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Q&A: The 'Parent-Trigger' Movement Turns Five, What's Next?

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It's been five years since California passed the nation's first "parent-trigger" law, which allows parents to petition to overhaul a failing school—perhaps by swapping out its leadership or converting it into a charter.

Now parent-trigger advocates are expanding their strategies to broaden this young movement's influence, while others wonder if the idea has run its course. 

Karla Scoon Reid reported on these issues in a recent edition of Education Week. You can listen to our discussion about what's next for the parent-trigger movement, or read my interview with her, below. 

Q: Karla, you write that there are some competing visions for the future of parent trigger. What are they?

A: Well, there's a group of parent-trigger campaign veterans who have formed a private consulting group called Excellent Educational Solutions to develop a more collaborative approach that would involve all stakeholders, parents, district officials and teachers, in the process to improve low-performing schools.

But, at the same time, former California State Sen. Gloria Romero, who's the law's author, believes parents, in particular minority parents and those living in poor communities, have waited long enough for change at their children's troubled schools. So Sen. Romero founded a nonprofit last year, the California Center for Parent Empowerment, to educate parents about the law. She's waging a communications campaign to make sure parents understand their rights under the law and know how to exercise those rights.

Q: How much has this movement spread beyond California since its inception five years ago?

A: Since 2010, six states have adopted parent-trigger-inspired laws: We have Connecticut, Indiana, Louisiana, Mississippi, Ohio, and Texas. This year lawmakers in six more states are considering parent-trigger legislation as well.

But parents living outside of California haven't had the appetite to use parent-trigger legislation to transform their schools. Nationally there's only one school, Desert Trails Elementary School in Adelanto, Calif., that has been transformed into a charter while another six California schools have used the parent-trigger law in some way.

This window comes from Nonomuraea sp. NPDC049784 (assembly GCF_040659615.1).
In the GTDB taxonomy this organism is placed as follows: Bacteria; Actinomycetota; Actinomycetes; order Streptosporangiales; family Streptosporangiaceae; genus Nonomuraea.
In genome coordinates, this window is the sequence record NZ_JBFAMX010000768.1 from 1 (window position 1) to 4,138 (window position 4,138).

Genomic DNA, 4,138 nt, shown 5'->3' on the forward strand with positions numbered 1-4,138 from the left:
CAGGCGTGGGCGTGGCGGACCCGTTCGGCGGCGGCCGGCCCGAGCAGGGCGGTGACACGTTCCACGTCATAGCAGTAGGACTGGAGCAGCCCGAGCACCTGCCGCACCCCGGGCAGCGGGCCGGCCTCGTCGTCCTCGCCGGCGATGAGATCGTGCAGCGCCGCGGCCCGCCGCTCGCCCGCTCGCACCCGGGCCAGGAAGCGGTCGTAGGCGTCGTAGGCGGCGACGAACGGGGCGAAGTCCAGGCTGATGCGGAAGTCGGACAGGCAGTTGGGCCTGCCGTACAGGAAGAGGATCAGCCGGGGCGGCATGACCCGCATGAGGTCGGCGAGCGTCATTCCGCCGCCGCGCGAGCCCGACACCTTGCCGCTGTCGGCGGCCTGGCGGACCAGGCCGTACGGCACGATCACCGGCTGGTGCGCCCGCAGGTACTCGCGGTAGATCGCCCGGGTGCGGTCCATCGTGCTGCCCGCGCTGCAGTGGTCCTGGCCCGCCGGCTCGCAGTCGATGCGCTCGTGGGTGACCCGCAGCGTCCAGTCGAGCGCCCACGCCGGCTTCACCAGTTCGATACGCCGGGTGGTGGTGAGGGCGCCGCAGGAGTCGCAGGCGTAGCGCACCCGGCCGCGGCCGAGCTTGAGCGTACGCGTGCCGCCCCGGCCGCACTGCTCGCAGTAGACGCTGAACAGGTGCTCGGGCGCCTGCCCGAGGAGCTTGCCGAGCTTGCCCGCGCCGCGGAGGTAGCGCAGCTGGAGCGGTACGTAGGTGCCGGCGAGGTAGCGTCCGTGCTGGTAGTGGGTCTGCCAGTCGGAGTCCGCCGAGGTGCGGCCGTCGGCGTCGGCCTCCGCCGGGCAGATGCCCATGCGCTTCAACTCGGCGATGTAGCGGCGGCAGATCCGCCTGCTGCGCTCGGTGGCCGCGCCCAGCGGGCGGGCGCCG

Q: That's interesting: You just mentioned that there are several states that have adopted the law, have looked into adopting a law, but it's not actually getting used to turn these schools completely around. If that's the case, how is parent-trigger working in practice? Is it really achieving anything?

A: Well, it's been difficult to gauge how well the law has worked in achieving its ultimate goal, which is turning around failing schools. Desert Trails, which was transformed into a charter, has released test scores that show academic improvement but it's unclear if students who were enrolled at the school prior to its transformation made those gains. And with California implementing new assessments aligned to the Common Core State Standards, it may be impossible to demonstrate academic growth.

Still, oftentimes test scores aren't the primary concern for these parents seeking change at their schools. These parents are worried about their children's safety, student bullying, and how staff treat their children. Parents are seeking a safe and positive environment for their kids, which will enable their students to learn. For some schools that used the parent-trigger law in some way, like Lexington Elementary School in Pomona, which I write about, parents say the school's atmosphere is much better.

Q: So it's not really being used in the way initially intended or designed but it is still making a difference?

A: Definitely. I think these parents, it really is interesting, while they want their kids to learn, they realize it's the environment that's going to give them the best opportunity to learn. So if you're getting beat up or teased, there's no way you're going to open your book. And they say that's the first step to transforming their school.

Q: Some are saying the law has run its course. What has been the response to that and what, if anything, are advocates doing to stay relevant?

A: Parent-trigger advocates are trying to keep a high profile. Parent Revolution, which is California's first parent-trigger advocacy group, was in Sacramento with parents urging the state board of education meeting to develop a single school performance indicator.

I also think the parent-trigger law's future could hinge on what impact, if any, these new groups will have in California. It will be interesting to see if Sen. Romero's effort to publicize the law will yield more parent-trigger campaigns. And I'm also eager to see if Excellent Education Solutions will be able to develop school-reform partnerships between parents and staff without fully implementing the law's measures.

You can read Karla's full series on the evolution of the parent-trigger movement here.

PHOTO: Ana Rodriguez, right, helps April Buenrostro with reading while other students work on reading exercises in Alicia Decker's 1st grade class at Lexington School in Pomona, Calif., where Ms. Rodriguez serves as a parent volunteer. —David Walter Banks for Education Week

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